Dharana, or concentration, is the sixth limb on the tree of yoga. Like Pratyahara, it is part of the “meditation triad” in the Eight Limbs of Yoga.

Sense withdrawal and concentration are basically precursors to meditation. In order to meditate effectively, one must tune out outside stimuli (Pratyahara)and then concentrate on something in particular (Dharana). Neither is necessarily an easy task at first, but both become much easier with practice.

What’s wonderful about meditation is that you can choose what you want to concentrate on. Your breath! Sensation in your body! An image (of a deity, perhaps, or something else that’s meaningful to you)! An action (walking, yoga, mala beads)! Find something that you can really relax into, and then focus, focus, focus!

It’s the nature of the mind to wander. Meditators call it “monkey mind.” So if you lose your concentration, you haven’t failed. You’re just human! Meditation teaches us to improve our concentration by constantly returning to the subject upon which we intend to focus, going back to it again and again, each time the mind darts off to other topics.

Dharana can be very helpful during your yoga practice. Do you find yourself contemplating your pedicure while holding forward bends? Thinking about your grocery list while standing in warrior? Instead of letting yourself become distracted by everyday concerns, choose something to focus on while you practice. Again, it could be your breath, or the sensations you experience in your body while practicing. A mantra, perhaps, or an affirmation. Choose something on which you can concentrate with relative ease, and come back to it, again and again, when you catch yourself becoming distracted. Doing this will heighten the benefits of your yoga practice and bring you closer to the “meditation in motion” that makes yoga a transformative experience.

Monday, July 19, 2010

Pratyahara, or Sense Withdrawal

Pratyahara, the fifth limb on the tree of yoga, is defined as “withdrawal of the senses.” This is where we are concentrating well enough that we no longer respond reflexively to outside stimuli – sights, sounds, smells, and so on.

There are various stages of pratyahara, but to be honest, that’s a territory of yoga practice that’s beyond my personal experience.

My own understanding of pratyahara so far, is pretty simple, something I think many of my students can relate to. I become so absorbed in my practice that the only things I’m aware of are my body and my breath. The rest fades far into the background.

Yoga can entrance us. It’s a little bit like when you’re driving on the highway and suddenly you realize that you have traveled x number of miles without even noticing. “How did I get here?” Yoga can have the same effect on us. We reach the end of class and realize and wonder, “It’s time to rest already?”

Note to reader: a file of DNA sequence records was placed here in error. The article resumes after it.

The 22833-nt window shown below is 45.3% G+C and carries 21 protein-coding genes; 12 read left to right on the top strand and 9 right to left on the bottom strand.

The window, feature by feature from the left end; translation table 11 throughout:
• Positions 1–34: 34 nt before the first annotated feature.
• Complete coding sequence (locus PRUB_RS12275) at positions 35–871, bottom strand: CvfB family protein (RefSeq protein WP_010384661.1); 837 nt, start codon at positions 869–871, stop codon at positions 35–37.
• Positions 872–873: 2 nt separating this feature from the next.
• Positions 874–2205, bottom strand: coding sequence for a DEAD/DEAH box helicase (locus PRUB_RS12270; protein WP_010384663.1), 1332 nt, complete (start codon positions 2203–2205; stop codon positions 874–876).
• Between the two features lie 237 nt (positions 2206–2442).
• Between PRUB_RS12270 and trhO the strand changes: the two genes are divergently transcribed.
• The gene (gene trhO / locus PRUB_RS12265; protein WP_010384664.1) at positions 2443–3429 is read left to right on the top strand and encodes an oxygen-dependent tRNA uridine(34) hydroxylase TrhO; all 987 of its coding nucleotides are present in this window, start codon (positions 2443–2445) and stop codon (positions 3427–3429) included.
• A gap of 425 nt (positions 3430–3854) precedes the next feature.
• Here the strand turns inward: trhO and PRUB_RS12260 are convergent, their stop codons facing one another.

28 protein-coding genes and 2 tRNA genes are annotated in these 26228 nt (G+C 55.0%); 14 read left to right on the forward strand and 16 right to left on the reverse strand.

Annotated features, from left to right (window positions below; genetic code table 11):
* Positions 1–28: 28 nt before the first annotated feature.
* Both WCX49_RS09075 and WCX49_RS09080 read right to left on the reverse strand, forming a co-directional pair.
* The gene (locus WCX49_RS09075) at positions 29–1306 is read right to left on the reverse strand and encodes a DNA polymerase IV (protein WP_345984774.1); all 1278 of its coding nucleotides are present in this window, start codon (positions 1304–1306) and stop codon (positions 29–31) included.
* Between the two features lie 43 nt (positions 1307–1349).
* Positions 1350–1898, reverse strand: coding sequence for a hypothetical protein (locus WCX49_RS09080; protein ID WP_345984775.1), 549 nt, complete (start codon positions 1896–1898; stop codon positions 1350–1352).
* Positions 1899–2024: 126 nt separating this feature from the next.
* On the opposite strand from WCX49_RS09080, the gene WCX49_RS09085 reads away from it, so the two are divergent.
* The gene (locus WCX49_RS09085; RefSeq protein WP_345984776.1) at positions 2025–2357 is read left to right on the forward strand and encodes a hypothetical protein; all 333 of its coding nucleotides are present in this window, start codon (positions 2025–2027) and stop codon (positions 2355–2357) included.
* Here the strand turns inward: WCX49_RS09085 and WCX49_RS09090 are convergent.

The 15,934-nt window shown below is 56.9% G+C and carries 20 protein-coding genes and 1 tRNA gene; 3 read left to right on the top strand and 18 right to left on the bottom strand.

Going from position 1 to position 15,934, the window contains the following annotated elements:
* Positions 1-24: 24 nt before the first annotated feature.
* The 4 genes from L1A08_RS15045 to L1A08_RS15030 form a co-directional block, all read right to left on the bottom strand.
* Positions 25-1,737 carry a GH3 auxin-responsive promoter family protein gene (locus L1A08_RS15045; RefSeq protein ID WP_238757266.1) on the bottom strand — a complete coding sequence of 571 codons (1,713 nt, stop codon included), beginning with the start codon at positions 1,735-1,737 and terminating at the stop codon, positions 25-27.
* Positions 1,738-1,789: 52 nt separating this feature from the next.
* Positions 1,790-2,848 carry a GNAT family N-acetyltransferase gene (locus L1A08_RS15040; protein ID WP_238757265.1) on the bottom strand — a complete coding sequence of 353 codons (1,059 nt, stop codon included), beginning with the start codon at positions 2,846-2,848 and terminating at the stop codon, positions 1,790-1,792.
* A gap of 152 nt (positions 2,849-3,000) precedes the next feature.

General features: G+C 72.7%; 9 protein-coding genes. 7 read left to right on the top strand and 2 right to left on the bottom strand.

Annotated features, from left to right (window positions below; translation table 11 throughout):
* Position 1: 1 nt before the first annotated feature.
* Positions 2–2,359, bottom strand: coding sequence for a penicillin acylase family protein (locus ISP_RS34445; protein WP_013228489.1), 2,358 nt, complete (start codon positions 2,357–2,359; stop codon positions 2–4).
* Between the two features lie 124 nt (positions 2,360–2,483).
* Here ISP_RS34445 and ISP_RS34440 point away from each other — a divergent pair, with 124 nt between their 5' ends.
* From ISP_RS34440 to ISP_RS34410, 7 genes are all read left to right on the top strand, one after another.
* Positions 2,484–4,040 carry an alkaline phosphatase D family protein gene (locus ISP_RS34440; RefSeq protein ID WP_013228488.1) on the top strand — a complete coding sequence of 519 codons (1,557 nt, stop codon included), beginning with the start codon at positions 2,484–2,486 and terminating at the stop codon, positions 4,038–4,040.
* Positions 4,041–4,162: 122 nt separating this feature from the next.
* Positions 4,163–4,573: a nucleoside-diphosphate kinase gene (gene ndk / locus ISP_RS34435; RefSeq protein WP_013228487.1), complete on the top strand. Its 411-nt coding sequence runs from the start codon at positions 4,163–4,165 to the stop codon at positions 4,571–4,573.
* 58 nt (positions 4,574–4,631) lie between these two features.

Pratyahara is actually one of three limbs on the yoga tree that describe the process of meditating. We have “withdrawal of the senses” as well as “concentration” or Dharana, and actual “meditation” or Dhyana. All three work together.

So when you’re so absorbed in your yoga practice that you don’t really notice time going by, then your practice has become a sort of meditation. And if you’re meditating and practicing yoga at the same time, you’ll find that the benefits are considerably greater.

Thursday, July 8, 2010

Pranayama, or Breath Control

The next branch of the Eight Limbs of Yoga is Pranayama, or breath control. Breathing technique and yoga postures go hand in hand. You may have heard me say in class, “If you’re not breathing, you’re not doing yoga.”

Well obviously -- if you’re not breathing, you’re not alive either. What I’m really saying is that it’s important to be sure you don’t hold your breath, especially when you’re doing a balance pose or one that requires a lot of strength or effort. If you find yourself doing so, pause for a moment and take a long, slow inhalation through your nose. Then let it out, again through your nose, allowing your strength to intensify and your concentration to deepen.

Breathing slowly and deeply helps to oxygenate your body, makes you feel calmer and more centered, and aids the body in eliminating toxins. Most of the time during a yoga practice, we breathe this way, but occasionally we take quick and/or shallow breaths to help move energy. There are Pranayama (breathing) techniques to build heat, cool the body down, build energy, calm the body down, improve concentration, release emotional/energy blockages, and so much more. Experimenting with different breathing techniques can add a whole new dimension to your yoga practice.

If you’re interested in exploring the different ways breathing techniques can enhance your yoga practice, look for my Breathing Basics/Pranayama workshop, which I run at least once each year (usually in the winter or spring).

Friday, July 2, 2010

Asana – The Yoga Postures

Patanjali, who wrote the Yoga Sutra around 200 AD, outlines the eight limbs of yoga, a path to follow when developing a yoga practice. Yama and Niyama, outlined in the last several blog posts, are the first of the two limbs. The third is Asana, or yoga postures.

It’s important to note that there is no hierarchy here -- none of these limbs is more important than the others. Here in the West, when we think of yoga, we think of the physical postures. But they are just one small part of a yoga practice.

The benefits of asana practice are innumerable – regular practice of yoga improves your strength, stamina, flexibility, balance, and overall health. Yoga also will calm your mind, improve your concentration, and help you feel more grounded.

Most regular practitioners of yoga know that the benefits go deeper the more you practice. You have insights, great ideas, and inspirations while practicing yoga – you ask questions of yourself and solve problems. It seems that while busying the body with physical activity that at the same time calms and focuses the mind, there is room for new information in the brain.